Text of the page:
The Lichtenstein exhibit included one very large painting. My mother-in-law didn’t like most of the work in the exhibit; it’s too pop for her. But she did like that big painting, said it was her favorite. Here it is.

Something about this painting was familiar to me, but I couldn’t put my finger on it. Later, in the car, on the way home, I remembered: the sculpture I’d seen in Italy decades ago of Laocoon and his sons attacked by serpents.

I was excited to have put that together (not sure what Lichtenstein calls his painting; perhaps if I'd looked at the label, I would have known right away). My husband and daughter were very impressed when I showed them a picture of the sculpture on my Smart phone and that I had the cache of cultural knowledge and experience to draw from.

A few days later, we went shopping for clothes with our daughter, which is overall a pretty uncomfortable experience for both my daughter and me. I’m not a very good shopper: I rarely know what I want and what I don’t want and/or how to find it, and I get easily derailed by body-image issues and guilt about spending money and social/political critiques of consumerism. Still, when one’s clothes have holes in them (my daughter’s situation), one wants to replace them. I always feel I should be a better helper to her, and I usually feel that I fail--including in the sense that I have passed some of my negative attitudes on to her. She wanted some summer dresses, and nothing was fitting or working or looking good (top too big, bottom too small or vice versa), and I could see that she was starting to feel bad about herself. Ugh. All around us, hundreds of girls and women wearing summer dresses. They had all found dresses that worked for them. Surely there were dresses that would work for my daughter, who is quite lovely and very fit.

One more store, I suggested, and although she was reluctant, we went, and I saw a dress I thought could work, and then we saw some other things. And they did work (here’s one of the good ones).

Later, I told her about a conversation I had recently with one of my friends, who had been seeing a man several decades younger than she is who she found quite beautiful.
     "He doesn't even realize how beautiful he is," she said.
     “Just like we didn’t realize how beautiful we were,” I replied.
     And then my daughter asked why I was telling her this, and I said, “Just in case you don’t realize how beautiful you are.”

Wednesday, August 1, 2012

How to Do a Little Bit of Good for Your World

  Molly Templeton has started a how-to issue over at Tumblr, with lots of interesting submissions. This is mine.
     1. Take a walk in your neighborhood, noting details of brickwork and construction and vegetation and people and weather.
     2. Do this with as much regularity as possible, noting changes in items listed in number 1.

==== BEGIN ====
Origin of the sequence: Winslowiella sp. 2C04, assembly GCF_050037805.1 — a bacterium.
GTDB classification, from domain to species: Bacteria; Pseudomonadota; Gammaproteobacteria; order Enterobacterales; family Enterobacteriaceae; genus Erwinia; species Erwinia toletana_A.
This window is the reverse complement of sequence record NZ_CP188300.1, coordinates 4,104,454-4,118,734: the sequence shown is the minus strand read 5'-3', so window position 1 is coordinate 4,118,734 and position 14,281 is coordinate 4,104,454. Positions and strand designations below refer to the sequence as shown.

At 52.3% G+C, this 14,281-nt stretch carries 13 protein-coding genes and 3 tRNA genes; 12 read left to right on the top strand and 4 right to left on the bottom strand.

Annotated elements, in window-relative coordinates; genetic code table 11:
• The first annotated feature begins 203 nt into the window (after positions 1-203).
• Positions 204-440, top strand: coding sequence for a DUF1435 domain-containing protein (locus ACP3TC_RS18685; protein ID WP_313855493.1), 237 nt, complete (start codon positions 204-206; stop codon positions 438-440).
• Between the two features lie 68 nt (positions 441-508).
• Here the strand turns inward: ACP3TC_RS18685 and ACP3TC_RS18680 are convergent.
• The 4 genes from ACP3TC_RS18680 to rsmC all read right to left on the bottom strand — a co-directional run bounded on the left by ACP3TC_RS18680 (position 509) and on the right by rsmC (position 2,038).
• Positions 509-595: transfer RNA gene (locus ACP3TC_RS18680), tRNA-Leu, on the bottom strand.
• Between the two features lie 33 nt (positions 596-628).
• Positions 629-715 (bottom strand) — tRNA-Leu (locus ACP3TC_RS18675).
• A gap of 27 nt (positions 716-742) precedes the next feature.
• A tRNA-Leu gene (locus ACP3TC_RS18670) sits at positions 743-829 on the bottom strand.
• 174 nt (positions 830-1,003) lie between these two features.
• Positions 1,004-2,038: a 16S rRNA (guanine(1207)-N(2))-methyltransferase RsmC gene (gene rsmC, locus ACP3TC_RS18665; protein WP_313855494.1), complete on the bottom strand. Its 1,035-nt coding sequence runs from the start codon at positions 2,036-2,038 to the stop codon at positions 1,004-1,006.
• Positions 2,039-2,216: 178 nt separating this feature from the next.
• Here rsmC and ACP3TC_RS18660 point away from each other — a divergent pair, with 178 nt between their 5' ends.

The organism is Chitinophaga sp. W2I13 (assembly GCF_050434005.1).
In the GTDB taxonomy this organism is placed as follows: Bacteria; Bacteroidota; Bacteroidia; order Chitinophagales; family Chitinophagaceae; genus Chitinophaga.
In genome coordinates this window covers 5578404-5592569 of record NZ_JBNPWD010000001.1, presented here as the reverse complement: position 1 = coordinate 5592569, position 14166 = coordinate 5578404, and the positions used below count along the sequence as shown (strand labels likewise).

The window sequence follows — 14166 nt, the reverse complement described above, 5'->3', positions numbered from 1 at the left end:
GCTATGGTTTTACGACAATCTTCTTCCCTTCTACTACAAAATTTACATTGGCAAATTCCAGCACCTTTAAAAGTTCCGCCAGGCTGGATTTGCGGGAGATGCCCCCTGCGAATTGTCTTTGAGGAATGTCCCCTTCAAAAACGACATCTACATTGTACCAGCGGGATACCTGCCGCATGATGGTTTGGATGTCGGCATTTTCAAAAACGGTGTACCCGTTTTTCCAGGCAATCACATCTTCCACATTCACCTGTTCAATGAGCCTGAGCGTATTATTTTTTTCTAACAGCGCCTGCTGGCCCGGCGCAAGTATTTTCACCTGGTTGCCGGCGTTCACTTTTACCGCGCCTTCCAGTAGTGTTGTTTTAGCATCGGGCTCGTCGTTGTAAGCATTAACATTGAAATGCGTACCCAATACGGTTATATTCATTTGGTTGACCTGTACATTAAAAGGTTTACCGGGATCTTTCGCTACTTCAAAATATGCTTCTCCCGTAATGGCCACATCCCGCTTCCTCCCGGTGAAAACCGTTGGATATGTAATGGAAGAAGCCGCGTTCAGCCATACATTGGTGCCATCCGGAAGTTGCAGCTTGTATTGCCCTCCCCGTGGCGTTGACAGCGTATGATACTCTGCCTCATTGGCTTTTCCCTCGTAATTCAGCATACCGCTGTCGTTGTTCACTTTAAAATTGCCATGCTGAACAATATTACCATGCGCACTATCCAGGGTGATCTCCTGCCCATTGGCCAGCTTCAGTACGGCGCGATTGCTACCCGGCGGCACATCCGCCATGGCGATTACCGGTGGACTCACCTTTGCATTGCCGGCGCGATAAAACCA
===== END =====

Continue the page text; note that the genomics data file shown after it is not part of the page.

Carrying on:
3. Remind yourself that whatever surface you are walking on (sidewalk or dirt path or grassy field or blacktop), this is basically the surface of the Earth.
     4. Notice the litter—in particular, recyclables, such as plastic and glass bottles and beverage cans. Once you start noticing, you will see it everywhere, along with the cigarette packs and gum packs and candy wrappers and empty bags and Styrofoam carryout containers.
     5. Start to carry a bag with you on your walk because once you have begun to notice, you will start to feel that you could do something about this mess, and the thing you will do is pick up the litter, put it in your bag, and take it home with you or to the closest recycling bin.
     6. If you are ambitious, you can carry two bags—one for recyclables and one for everything else.
     7. Try not to be judgmental about the crude morons who think the world is their garbage can or who have not yet realized that they are moving on the surface of the Earth. If you are a writer or a reader who is interested in complex characters, you can try to understand them, why they would discard their trash here and there and everywhere.
     8. Once you have gotten into the habit of litter collection, start to notice the seasonal patterns—candy wrappers around Halloween, firework leftovers around the Fourth of July, and so on. Also develop a ranking system—e.g., glass bottles are among the highest-quality finds, as when you remove those from the street, you eliminate the possibility of broken glass, damaged tires, cuts in human flesh.  Indulge your imagination—e.g., imagine squished plastic bottles and plastic bags as jellyfish washed up on some ancient seabed. Ask yourself why we are such hungry, thirsty, and basically oral people (so much eating, drinking, smoking, and chewing going on all the time).
     9. Don’t feel obliged to pick up everything you see—nothing gross, or as a friend of mine says, “nothing wet.”
      10. Note: Once you have adopted these practices, you will see litter pretty much wherever you go. You will not always have a bag , nor will you have ready access to trash or recycling bins, and this may make you feel uncomfortable. Adopt some calming mantra, such as “The litter lady is getting perturbed.” Carry on. You are doing the best you can.